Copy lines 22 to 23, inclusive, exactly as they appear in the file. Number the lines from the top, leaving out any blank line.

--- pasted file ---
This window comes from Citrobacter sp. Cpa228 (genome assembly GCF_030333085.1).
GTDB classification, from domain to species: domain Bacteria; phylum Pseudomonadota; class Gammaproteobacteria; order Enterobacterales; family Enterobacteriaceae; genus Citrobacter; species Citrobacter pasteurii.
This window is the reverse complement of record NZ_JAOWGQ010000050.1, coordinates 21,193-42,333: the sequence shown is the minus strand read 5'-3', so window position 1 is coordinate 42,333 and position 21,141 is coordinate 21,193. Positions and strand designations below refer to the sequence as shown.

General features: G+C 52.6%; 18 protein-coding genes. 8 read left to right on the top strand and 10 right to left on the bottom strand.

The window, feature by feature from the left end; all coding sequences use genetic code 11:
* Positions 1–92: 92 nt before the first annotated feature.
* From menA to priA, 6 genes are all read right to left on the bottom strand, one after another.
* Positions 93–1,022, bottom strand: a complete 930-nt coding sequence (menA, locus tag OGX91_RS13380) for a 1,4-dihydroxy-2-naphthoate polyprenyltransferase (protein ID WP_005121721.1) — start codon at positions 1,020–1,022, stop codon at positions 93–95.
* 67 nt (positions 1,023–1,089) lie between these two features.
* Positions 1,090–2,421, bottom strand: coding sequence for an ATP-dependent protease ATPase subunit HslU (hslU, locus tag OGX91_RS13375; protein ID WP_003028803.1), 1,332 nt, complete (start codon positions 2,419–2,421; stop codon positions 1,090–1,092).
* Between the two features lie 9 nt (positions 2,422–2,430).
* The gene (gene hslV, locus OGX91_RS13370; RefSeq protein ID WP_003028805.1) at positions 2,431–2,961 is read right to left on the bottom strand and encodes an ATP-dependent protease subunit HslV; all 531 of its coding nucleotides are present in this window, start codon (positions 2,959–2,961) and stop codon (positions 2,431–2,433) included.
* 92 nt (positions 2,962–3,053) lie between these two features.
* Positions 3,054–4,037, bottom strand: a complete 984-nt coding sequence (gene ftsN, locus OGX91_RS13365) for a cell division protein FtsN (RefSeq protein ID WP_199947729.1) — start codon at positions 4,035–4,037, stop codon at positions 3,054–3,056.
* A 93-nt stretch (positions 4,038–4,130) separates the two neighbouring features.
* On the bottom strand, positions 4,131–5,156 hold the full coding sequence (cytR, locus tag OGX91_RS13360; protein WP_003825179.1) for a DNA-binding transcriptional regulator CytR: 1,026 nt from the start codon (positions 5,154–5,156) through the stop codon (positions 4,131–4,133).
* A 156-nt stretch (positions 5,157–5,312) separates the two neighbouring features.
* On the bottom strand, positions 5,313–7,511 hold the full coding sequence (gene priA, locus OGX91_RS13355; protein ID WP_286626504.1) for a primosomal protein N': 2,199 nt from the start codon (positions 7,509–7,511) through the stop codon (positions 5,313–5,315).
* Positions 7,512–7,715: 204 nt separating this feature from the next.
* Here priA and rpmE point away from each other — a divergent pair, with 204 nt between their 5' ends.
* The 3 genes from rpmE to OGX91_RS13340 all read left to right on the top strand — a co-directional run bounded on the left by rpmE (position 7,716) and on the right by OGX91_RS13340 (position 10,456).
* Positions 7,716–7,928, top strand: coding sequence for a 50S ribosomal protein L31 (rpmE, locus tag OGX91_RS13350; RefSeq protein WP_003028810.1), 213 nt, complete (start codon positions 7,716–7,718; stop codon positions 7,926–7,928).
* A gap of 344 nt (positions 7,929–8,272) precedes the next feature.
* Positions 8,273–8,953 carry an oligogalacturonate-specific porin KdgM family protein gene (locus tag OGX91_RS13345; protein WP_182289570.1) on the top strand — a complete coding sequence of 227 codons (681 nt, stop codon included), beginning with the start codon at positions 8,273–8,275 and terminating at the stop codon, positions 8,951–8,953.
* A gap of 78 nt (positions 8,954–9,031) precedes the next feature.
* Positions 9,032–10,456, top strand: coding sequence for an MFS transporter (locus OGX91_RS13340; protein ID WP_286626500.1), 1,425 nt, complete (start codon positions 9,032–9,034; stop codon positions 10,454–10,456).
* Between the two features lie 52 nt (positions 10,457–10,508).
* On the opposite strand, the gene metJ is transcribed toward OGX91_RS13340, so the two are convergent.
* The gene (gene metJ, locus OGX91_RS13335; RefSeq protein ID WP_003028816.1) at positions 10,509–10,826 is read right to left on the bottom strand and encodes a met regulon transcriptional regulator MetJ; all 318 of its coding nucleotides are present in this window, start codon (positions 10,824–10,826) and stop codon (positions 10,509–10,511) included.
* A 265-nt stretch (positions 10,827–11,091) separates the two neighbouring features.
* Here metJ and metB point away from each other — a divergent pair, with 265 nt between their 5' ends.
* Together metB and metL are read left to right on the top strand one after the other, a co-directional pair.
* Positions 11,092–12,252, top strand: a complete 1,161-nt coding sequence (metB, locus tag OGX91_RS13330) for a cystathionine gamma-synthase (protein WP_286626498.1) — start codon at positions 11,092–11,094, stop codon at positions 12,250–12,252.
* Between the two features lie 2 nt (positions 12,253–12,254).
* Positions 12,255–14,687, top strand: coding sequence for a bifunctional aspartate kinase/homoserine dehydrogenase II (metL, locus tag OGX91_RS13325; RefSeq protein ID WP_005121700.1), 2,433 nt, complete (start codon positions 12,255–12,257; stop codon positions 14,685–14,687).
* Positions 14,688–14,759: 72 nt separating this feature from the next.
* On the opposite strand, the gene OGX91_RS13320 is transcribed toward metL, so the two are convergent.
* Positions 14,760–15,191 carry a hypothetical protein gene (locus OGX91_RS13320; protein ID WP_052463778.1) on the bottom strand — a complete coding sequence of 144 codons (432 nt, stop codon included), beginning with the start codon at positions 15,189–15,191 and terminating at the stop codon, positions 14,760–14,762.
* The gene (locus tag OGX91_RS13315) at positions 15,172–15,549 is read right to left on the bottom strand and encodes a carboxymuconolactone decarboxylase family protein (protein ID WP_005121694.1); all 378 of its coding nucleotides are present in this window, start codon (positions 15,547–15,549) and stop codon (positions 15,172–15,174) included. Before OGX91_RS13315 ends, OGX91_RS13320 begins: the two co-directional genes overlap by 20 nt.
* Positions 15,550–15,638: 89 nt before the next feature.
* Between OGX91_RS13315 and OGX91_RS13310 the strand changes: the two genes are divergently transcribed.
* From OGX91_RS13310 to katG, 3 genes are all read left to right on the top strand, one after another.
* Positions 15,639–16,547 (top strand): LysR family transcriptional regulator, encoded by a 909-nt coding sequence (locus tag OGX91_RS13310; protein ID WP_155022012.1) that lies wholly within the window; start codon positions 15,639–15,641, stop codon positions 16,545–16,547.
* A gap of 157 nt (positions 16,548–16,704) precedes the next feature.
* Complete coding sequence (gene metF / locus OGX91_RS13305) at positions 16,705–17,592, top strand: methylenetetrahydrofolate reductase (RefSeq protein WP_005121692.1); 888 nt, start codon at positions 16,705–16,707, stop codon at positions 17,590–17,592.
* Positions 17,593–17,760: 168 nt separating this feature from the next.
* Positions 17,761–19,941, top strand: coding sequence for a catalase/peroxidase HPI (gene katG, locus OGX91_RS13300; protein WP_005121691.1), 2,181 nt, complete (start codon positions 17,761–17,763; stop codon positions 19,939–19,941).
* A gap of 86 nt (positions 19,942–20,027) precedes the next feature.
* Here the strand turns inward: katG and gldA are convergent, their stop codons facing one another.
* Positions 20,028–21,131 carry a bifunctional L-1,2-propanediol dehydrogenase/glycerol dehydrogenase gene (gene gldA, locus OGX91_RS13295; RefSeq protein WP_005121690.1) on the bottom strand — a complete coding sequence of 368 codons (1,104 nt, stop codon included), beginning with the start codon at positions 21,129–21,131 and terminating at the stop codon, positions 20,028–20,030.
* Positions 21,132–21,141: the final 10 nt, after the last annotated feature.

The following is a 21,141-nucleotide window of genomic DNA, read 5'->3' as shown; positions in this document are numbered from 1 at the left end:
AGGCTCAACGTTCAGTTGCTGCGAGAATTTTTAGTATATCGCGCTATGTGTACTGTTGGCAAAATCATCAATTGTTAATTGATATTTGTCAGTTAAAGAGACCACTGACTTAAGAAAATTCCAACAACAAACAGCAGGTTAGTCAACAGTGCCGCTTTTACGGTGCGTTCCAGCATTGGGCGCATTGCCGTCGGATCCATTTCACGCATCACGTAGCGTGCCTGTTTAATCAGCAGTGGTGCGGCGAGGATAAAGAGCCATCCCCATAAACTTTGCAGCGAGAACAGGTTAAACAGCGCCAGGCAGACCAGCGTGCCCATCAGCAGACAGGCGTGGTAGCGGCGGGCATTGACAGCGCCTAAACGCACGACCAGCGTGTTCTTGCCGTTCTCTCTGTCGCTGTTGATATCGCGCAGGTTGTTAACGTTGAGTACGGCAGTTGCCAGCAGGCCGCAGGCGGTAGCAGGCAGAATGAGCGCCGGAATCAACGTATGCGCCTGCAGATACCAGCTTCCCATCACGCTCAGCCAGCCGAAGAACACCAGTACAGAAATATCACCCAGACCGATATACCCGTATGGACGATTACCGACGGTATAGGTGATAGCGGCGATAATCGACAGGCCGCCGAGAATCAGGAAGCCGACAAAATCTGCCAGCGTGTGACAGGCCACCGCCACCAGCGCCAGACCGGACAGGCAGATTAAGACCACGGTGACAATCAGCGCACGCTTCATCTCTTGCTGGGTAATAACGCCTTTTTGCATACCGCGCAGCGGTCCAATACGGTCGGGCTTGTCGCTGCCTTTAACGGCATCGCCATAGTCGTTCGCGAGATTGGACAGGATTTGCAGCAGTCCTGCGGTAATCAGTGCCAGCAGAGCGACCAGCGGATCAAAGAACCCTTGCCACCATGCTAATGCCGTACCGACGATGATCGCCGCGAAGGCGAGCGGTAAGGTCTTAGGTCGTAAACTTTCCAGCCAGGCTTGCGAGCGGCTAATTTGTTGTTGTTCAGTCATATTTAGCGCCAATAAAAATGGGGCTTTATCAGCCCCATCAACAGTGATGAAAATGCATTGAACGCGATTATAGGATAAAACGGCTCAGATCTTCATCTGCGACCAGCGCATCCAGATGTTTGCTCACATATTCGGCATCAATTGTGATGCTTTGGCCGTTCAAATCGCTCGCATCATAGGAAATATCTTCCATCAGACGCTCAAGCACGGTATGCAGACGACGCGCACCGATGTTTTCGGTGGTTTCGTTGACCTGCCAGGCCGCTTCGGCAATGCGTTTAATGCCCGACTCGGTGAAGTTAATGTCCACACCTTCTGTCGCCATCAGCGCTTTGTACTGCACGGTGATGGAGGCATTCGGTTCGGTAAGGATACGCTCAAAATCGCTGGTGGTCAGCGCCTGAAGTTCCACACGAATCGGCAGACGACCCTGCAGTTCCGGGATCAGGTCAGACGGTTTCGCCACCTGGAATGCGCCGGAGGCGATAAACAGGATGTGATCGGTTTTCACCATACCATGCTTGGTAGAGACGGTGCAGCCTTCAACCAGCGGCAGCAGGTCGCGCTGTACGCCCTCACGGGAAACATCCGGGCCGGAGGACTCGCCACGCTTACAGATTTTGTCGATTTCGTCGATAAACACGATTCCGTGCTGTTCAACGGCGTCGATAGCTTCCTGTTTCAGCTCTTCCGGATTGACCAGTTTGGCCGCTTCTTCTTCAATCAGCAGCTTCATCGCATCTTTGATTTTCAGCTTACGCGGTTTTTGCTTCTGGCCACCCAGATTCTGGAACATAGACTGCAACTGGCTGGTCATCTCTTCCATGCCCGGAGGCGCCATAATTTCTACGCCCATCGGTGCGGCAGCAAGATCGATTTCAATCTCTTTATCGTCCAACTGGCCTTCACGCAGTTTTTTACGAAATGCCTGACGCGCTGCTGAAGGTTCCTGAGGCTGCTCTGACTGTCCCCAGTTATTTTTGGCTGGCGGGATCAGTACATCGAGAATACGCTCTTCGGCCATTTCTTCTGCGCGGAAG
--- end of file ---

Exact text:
* Positions 7,716–7,928, top strand: coding sequence for a 50S ribosomal protein L31 (rpmE, locus tag OGX91_RS13350; RefSeq protein WP_003028810.1), 213 nt, complete (start codon positions 7,716–7,718; stop codon positions 7,926–7,928).
* A gap of 344 nt (positions 7,929–8,272) precedes the next feature.